Availability of data and materials

The authors emphasize the availability of data and materials.

Change history

  • 27 September 2022

    The following funding note has been added to this article following publication: set back to add the following funding date: Open access funding provided by The Science, Technology & Innovation Funding Authority (STDF) in cooperation with The Egyptian Knowledge Bank (EKB)

Abbreviations

MWCNTs:

Multi-walled carbon nanotubes

MLN2238:

Ixazomib

MM:

Multiple myeloma

PEG:

Polyethylene glycol

DMF:

Dimethyl formamide

DSC:

Differential scanning calorimetry

TGA:

Thermogravimetric analysis

DTG:

Derivative thermal gravimetric analysis

FTIR:

Fourier transform infrared spectroscopy

MWCNTs-PEG:

Pegylated multi-walled carbon nanotube

SEM:

Scanning electron microscopy

TEM:

Transmission electron microscopy

HPLC:

High-performance liquid chromatography

MTT:

3-(4,5-Dimethylthiazol-2-yl)-2,5-diphenyltetrazolium bromide

References

  1. Pinto V, Bergantim R, Caires HR, Seca H, Guimarães JE, Vasconcelos MH (2020) Multiple myeloma: available therapies and causes of drug resistance. Cancers 12:407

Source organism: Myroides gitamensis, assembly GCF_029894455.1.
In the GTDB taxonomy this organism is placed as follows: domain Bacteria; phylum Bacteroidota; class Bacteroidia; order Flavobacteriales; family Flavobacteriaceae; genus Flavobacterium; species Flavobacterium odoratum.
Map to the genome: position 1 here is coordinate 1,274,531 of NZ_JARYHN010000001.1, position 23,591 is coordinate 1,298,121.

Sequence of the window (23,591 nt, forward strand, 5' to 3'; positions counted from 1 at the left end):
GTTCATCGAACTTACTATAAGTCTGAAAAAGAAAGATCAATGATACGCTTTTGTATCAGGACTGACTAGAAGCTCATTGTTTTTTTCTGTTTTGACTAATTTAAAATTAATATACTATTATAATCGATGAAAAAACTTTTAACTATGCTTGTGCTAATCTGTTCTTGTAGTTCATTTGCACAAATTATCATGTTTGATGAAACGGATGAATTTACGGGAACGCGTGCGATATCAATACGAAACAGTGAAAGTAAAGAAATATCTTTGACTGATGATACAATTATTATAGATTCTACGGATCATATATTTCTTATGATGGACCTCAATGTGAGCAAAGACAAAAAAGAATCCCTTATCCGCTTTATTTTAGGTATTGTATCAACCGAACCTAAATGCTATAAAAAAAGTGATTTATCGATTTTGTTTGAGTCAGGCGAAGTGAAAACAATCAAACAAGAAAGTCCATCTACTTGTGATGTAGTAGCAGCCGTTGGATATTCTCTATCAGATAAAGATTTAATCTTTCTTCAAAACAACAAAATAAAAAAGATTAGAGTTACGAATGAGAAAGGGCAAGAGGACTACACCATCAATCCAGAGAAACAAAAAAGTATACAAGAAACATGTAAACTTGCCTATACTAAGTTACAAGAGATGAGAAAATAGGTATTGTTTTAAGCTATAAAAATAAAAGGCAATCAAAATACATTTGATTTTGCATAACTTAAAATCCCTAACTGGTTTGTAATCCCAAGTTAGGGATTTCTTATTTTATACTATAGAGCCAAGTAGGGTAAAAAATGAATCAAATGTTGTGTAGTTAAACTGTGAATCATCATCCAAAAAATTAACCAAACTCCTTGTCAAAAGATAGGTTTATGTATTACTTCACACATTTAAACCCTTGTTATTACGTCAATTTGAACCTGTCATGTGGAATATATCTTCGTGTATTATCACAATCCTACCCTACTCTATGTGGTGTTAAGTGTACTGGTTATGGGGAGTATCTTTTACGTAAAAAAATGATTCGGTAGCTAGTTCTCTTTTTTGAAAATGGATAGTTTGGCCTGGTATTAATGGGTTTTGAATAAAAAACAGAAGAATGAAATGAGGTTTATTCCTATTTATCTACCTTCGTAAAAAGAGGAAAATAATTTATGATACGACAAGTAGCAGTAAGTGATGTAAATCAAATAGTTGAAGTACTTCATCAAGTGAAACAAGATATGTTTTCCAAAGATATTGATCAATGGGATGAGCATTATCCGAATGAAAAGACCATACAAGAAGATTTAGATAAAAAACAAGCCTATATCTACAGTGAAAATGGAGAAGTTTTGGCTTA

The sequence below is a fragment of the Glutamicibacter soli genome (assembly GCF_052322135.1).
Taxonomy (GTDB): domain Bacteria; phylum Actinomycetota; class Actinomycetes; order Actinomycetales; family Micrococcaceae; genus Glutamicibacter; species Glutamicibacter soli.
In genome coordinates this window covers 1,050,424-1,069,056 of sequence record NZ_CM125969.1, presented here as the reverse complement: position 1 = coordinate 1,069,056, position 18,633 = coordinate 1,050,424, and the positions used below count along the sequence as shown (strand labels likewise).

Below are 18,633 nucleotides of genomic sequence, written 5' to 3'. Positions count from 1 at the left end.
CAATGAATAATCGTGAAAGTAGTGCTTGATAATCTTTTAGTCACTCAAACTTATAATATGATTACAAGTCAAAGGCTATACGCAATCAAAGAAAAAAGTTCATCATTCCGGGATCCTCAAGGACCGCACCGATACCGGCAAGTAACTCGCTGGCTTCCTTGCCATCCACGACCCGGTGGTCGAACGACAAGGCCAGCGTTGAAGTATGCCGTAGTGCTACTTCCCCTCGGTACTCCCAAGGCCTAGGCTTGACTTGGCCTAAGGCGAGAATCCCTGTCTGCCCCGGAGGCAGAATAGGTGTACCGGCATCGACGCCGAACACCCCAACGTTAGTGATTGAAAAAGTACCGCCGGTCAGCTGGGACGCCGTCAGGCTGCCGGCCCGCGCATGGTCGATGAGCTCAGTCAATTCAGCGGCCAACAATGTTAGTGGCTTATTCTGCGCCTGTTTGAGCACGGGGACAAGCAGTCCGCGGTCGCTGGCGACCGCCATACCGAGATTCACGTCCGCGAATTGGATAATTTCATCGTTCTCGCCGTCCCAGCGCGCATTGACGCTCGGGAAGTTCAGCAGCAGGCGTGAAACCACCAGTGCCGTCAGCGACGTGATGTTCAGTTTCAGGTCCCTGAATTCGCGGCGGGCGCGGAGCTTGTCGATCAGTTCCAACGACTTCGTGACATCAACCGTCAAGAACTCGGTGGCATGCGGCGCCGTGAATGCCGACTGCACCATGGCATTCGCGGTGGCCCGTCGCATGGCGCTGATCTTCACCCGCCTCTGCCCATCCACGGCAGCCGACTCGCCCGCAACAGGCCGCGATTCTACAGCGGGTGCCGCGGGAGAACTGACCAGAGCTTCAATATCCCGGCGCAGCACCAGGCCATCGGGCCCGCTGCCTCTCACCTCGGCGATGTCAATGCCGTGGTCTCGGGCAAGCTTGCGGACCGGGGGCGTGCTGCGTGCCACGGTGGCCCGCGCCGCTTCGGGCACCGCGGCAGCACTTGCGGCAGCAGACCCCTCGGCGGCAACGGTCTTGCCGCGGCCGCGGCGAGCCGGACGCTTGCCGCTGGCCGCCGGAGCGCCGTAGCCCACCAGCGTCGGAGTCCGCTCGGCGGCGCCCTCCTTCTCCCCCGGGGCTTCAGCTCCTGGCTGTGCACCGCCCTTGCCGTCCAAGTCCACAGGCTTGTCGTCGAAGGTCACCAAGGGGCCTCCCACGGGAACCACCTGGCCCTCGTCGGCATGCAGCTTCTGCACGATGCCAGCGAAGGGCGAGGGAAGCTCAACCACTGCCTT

Article  CAS  Google Scholar 

  2. Offidani M, Corvatta L, Caraffa P, Gentili S, Maracci L, Leoni P (2014) An evidence-based review of ixazomib citrate and its potential in the treatment of newly diagnosed multiple myeloma. Onco Targets Ther 7:1793–1800

    Article  Google Scholar 

  3. Deutschman CS, Neligan PJ (2015) Evidence-based practice of critical care e-book. Elsevier

    Google Scholar 

  4. Kumar SK, Bensinger WI, Zimmerman TM, Reeder CB, Berenson JR, Berg D et al (2014) Phase 1 study of weekly dosing with the investigational oral proteasome inhibitor ixazomib in relapsed/refractory multiple myeloma. Blood 124:1047–1055

    Article  CAS  Google Scholar 

  5. Moreau P, Masszi T, Grzasko N, Bahlis NJ, Hansson M, Pour L et al (2016) Oral ixazomib, lenalidomide, and dexamethasone for multiple myeloma. N Engl J Med 374:1621–1634

    Article  CAS  Google Scholar